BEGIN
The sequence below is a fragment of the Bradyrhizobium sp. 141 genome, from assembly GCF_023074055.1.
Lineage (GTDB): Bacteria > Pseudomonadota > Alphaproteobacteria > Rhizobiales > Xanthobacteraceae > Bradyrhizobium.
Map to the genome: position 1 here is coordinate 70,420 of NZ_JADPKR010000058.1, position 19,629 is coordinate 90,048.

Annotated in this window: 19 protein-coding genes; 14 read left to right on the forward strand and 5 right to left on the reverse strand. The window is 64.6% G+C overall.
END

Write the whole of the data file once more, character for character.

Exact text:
The sequence below is a fragment of the Bradyrhizobium sp. 141 genome, from assembly GCF_023074055.1.
Lineage (GTDB): Bacteria > Pseudomonadota > Alphaproteobacteria > Rhizobiales > Xanthobacteraceae > Bradyrhizobium.
Map to the genome: position 1 here is coordinate 70,420 of NZ_JADPKR010000058.1, position 19,629 is coordinate 90,048.

Annotated in this window: 19 protein-coding genes; 14 read left to right on the forward strand and 5 right to left on the reverse strand. The window is 64.6% G+C overall.